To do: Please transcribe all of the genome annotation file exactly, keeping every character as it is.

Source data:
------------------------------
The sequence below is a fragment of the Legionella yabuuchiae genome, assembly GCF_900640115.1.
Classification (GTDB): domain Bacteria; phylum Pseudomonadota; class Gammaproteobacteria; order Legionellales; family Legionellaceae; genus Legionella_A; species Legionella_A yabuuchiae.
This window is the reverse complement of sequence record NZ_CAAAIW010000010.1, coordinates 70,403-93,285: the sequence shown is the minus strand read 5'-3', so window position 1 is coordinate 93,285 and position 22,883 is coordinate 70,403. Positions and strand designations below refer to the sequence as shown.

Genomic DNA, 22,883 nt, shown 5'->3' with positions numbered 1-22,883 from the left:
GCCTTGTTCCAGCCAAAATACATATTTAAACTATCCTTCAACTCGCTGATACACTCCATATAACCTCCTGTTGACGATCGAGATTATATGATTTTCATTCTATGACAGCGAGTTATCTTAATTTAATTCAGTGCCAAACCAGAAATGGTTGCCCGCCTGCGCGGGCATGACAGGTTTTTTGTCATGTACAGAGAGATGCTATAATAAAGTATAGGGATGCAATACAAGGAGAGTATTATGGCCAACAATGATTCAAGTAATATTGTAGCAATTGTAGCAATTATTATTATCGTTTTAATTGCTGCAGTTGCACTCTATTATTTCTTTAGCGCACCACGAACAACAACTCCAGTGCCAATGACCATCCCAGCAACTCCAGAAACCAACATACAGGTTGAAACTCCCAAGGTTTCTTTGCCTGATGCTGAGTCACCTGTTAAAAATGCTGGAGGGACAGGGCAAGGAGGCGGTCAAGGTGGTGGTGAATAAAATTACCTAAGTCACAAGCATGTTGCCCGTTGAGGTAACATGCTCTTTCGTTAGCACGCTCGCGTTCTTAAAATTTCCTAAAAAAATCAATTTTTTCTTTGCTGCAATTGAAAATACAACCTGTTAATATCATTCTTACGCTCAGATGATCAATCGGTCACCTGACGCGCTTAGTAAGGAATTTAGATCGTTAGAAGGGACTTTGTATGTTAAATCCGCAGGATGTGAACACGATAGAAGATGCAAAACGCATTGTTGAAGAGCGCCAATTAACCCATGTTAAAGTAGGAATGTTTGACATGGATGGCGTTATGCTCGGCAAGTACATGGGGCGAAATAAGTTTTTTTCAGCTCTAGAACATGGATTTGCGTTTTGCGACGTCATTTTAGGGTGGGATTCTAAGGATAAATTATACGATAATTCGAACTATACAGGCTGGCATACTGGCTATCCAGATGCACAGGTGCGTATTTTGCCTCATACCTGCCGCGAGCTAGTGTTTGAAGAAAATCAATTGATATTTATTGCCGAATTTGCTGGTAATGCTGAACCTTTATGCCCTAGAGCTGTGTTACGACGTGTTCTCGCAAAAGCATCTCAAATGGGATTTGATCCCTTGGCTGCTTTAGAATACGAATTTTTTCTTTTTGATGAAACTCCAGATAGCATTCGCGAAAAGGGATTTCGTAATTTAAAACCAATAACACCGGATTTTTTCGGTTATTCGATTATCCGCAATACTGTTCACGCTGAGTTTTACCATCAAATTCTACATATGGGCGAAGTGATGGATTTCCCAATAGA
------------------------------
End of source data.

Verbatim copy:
The sequence below is a fragment of the Legionella yabuuchiae genome, assembly GCF_900640115.1.
Classification (GTDB): domain Bacteria; phylum Pseudomonadota; class Gammaproteobacteria; order Legionellales; family Legionellaceae; genus Legionella_A; species Legionella_A yabuuchiae.
This window is the reverse complement of sequence record NZ_CAAAIW010000010.1, coordinates 70,403-93,285: the sequence shown is the minus strand read 5'-3', so window position 1 is coordinate 93,285 and position 22,883 is coordinate 70,403. Positions and strand designations below refer to the sequence as shown.

Genomic DNA, 22,883 nt, shown 5'->3' with positions numbered 1-22,883 from the left:
GCCTTGTTCCAGCCAAAATACATATTTAAACTATCCTTCAACTCGCTGATACACTCCATATAACCTCCTGTTGACGATCGAGATTATATGATTTTCATTCTATGACAGCGAGTTATCTTAATTTAATTCAGTGCCAAACCAGAAATGGTTGCCCGCCTGCGCGGGCATGACAGGTTTTTTGTCATGTACAGAGAGATGCTATAATAAAGTATAGGGATGCAATACAAGGAGAGTATTATGGCCAACAATGATTCAAGTAATATTGTAGCAATTGTAGCAATTATTATTATCGTTTTAATTGCTGCAGTTGCACTCTATTATTTCTTTAGCGCACCACGAACAACAACTCCAGTGCCAATGACCATCCCAGCAACTCCAGAAACCAACATACAGGTTGAAACTCCCAAGGTTTCTTTGCCTGATGCTGAGTCACCTGTTAAAAATGCTGGAGGGACAGGGCAAGGAGGCGGTCAAGGTGGTGGTGAATAAAATTACCTAAGTCACAAGCATGTTGCCCGTTGAGGTAACATGCTCTTTCGTTAGCACGCTCGCGTTCTTAAAATTTCCTAAAAAAATCAATTTTTTCTTTGCTGCAATTGAAAATACAACCTGTTAATATCATTCTTACGCTCAGATGATCAATCGGTCACCTGACGCGCTTAGTAAGGAATTTAGATCGTTAGAAGGGACTTTGTATGTTAAATCCGCAGGATGTGAACACGATAGAAGATGCAAAACGCATTGTTGAAGAGCGCCAATTAACCCATGTTAAAGTAGGAATGTTTGACATGGATGGCGTTATGCTCGGCAAGTACATGGGGCGAAATAAGTTTTTTTCAGCTCTAGAACATGGATTTGCGTTTTGCGACGTCATTTTAGGGTGGGATTCTAAGGATAAATTATACGATAATTCGAACTATACAGGCTGGCATACTGGCTATCCAGATGCACAGGTGCGTATTTTGCCTCATACCTGCCGCGAGCTAGTGTTTGAAGAAAATCAATTGATATTTATTGCCGAATTTGCTGGTAATGCTGAACCTTTATGCCCTAGAGCTGTGTTACGACGTGTTCTCGCAAAAGCATCTCAAATGGGATTTGATCCCTTGGCTGCTTTAGAATACGAATTTTTTCTTTTTGATGAAACTCCAGATAGCATTCGCGAAAAGGGATTTCGTAATTTAAAACCAATAACACCGGATTTTTTCGGTTATTCGATTATCCGCAATACTGTTCACGCTGAGTTTTACCATCAAATTCTACATATGGGCGAAGTGATGGATTTCCCAATAGA